While this looks bad, it gets even worse if we consider that all this happens in a society in which religion based ethics is theoretically the unshakable foundation of our beliefs and behavior, a society in which libraries are full of volumes on ethics, a society in which a fair number of tenured university professors make a living teaching ethics as respected faculty members in thousands of Liberal Arts and Philosophy Departments. A bit of a disconnect, here, wouldn’t you think? We are in principle firmly devoted to strong ethical values that, in practice, we disregard in a most egregious way.
Before the Wall Street 2008 debacle, shady practices were unobjectionable
Again, without trying to make too much of it, let’s remember that until not too long ago, all the mortgage brokers who were aggressively selling sub prime mortgages to unsophisticated clients, knowing full well that they were getting their customers into veritable financial traps, thought nothing of it, because “Hey, everybody’s doing it….So, why shouldn’t I participate in this business”? Indeed, why not? Well, because it is based on deception and half truths and thus wrong. Something does not need to be technically illegal to be reprehensible.
“We do not do these things here”
A while ago I listened to a radio program about trends in Wall Street way before the financial meltdown of 2007-2008. A story was told by the interviewee about a young, aggressive MBA who wanted to work for one of the old brokerage houses in New York. In order to make a strong case for being hired, he proposed to the firm manager a number of very clever but may be a bit shady new ideas aimed at increasing business volume and returns. The firm manager terse reply was: “We do not do these things here“. The young MBA was not hired.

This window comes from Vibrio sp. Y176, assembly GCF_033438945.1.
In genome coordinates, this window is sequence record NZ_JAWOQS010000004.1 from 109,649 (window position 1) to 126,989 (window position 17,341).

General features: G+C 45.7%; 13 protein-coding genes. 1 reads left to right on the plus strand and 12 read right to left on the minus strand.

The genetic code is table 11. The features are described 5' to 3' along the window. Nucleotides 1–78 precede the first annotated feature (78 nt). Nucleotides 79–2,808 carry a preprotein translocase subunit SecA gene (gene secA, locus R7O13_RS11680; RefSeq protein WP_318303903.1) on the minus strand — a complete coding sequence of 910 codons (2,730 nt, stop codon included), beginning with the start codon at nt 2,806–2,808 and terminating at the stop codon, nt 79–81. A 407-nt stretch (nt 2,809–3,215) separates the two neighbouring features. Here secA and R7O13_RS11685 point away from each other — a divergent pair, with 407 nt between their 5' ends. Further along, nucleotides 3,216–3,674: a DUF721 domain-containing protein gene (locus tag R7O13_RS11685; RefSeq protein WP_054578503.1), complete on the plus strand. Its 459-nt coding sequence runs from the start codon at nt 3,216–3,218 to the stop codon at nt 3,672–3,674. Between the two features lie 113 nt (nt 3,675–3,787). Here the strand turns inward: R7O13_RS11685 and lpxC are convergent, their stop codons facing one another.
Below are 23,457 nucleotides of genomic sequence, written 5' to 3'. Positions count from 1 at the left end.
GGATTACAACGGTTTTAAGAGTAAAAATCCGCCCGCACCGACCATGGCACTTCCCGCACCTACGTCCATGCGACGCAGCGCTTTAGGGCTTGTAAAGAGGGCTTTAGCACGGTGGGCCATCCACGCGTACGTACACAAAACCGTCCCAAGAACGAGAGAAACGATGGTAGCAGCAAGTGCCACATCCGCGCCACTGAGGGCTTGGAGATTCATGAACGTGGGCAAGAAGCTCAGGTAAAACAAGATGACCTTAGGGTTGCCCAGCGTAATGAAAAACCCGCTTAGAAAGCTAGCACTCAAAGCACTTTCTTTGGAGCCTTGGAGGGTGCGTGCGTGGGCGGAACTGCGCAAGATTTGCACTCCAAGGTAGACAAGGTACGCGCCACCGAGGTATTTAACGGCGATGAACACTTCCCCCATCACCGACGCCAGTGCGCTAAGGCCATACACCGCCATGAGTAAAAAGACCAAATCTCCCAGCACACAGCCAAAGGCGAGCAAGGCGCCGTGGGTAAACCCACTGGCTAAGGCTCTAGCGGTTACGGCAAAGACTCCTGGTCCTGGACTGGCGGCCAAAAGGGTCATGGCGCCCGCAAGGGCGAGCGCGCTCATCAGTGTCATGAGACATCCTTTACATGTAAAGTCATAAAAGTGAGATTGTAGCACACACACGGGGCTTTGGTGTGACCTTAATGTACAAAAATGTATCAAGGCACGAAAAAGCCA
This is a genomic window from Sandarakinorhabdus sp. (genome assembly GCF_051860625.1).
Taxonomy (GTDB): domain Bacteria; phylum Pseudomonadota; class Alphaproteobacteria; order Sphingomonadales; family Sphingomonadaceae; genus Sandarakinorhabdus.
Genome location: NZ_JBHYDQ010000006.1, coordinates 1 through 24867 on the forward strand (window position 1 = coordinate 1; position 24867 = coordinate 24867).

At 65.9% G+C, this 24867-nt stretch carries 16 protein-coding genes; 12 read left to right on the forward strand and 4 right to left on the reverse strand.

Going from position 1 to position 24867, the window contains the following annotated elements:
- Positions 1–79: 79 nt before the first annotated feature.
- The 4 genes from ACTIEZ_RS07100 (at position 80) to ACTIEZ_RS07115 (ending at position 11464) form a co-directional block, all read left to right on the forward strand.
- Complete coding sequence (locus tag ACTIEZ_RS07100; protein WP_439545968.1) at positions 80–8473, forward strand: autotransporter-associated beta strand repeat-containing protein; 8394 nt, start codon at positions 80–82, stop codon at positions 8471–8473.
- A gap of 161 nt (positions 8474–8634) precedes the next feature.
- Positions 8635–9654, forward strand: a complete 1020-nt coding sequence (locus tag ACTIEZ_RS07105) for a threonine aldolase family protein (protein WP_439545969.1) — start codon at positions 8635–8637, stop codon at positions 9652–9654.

I do not know the details. Maybe the firm manager was just a very conservative practitioner, stuck in the past and unable to see the wonders of new financial products. Or may be he thought that the bright new ideas presented to him were unethical –and for this reason not to be pursued.
Be that as it may, I would like to think of a world in which deceptive practices of any kind, mendacious spinning by public officials and political commercials that clearly manipulate facts in order to make a point, along with unethical advertising, would be rejected because, in this society, as it were: “We do not do these things”.
In the meantime, if you want to get your credit score, remember that you have to pay for the service. “Freescore” is really not free at all. “Everybody knows it”, including, I assume, Mr. Stein.